It’s so easy to focus on the men, when we talk about sexual dysfunction. Most of the advertising targets men, questions their masculinity, and they have the most obvious and self-esteem destroying symptom of sexual issues. If a man cannot get it up, it often is a reason that they will punish themselves. Little time, little attention is paid attention when a woman is having sexual dysfunction issues, and yet it can be just as devastating emotionally and mentally, while physically it can cause pain and discomfort while some women try to ‘tough it through’ their sexual issues.
Let’s try to define a woman’s sexual dysfunction in a few more concrete terms though. Sexual dysfunction is not having a low or non-existent sex drive. We all go through times when we want more, or less sex, and do not have to seek physical intimacy to be satisfied with our lives. It also is not “failing to get in the mood” when your partner wishes to initiate sex, and you just are not interested, despite otherwise enjoying being in your partner’s company. These are mood, or emotional changes, and they can often vary at different times of your lives. These are not causes for sexual dysfunction; they can be part of a very healthy lifestyle.
When we discuss Sexual Dysfunction, we are talking about an urge to have sex, but an inability to do so pleasurably; this can include symptoms such as:
- An ability to show physical signs of arousal, including lubrication and physical signs of arousal.
- Inability or extreme difficulty achieving orgasm regardless of stimulation, or level of arousal. (You mentally want to cum, but physically are unable to do so.)
- Physical pain during sex, due to intense tightening of the muscles, spasm, or lack of thorough arousal beyond lubrication.
As with men with sexual dysfunction, there are as many causes as there are different factor’s in a woman’s life that may cause these symptoms. There are various physical causes, combinations of medications can cause these symptoms, and of course there are always stress and emotional issues that can inhibit sexual pleasure. Here are some things you should look at, if you are experiencing any symptoms that prevent you from enjoying sex.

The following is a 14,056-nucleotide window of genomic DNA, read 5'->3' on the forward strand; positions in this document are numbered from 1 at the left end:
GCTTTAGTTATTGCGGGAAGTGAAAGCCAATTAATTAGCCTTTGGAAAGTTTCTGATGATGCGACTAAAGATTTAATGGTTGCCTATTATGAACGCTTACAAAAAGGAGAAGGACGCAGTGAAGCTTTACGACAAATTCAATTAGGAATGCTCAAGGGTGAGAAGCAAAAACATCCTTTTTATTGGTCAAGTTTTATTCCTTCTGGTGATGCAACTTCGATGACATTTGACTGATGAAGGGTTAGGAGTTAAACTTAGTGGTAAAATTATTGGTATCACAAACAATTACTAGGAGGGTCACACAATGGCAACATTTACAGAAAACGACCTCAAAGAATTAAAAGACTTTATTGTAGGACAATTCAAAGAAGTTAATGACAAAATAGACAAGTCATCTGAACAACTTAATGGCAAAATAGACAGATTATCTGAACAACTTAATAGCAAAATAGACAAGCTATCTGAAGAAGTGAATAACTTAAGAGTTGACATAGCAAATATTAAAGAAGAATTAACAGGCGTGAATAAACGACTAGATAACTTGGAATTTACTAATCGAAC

- What kind of medications are you taking? Have you changed a medical regimen recently that has you taking antidepressants, blood pressure medications, antihistamines, or anything else that can cause blood flow issues? Even though women arouse in a physically different manner then men, much of the mechanics are similar, and anything that inhibits blood flow and saturation will lead to less lubrication, not to mention less muscular flexibility, which can make insertion painful.
- Have you gone through any hormonal changes of late? Menopause, birth, breast-feeding, and other factors can affect the hormones that affect arousal. Since birth-control pills use controlled doses of various hormones, they can also affect your ability to get aroused and enjoy sex. It may require a different type of birth control, or additional hormonal supplements to restore suitable levels in your body to normalize your sexual health.
- Are you under physical and social stress? This is the big one, and actually is the most common reason for male sexual dysfunction as well. When you are emotionally drained and stressed out, you may be unable to physically achieve arousal, no matter how much you wish to. It may require professional intervention and stress control techniques before your body stops reacting to the stress in your life.
Many women think that when they are uncomfortable, or do not enjoy having sex, they do not need it, or that they should “grin and bear it” for the sake of their relationships. There is no reason to take that mindset, this is a real problem, and it can have simple solutions, or medical solutions that you should discuss with your doctor. Everyone, male or female, deserves a fulfilling sexual life. You should not ignore the symptoms when they are having problems with your sex life.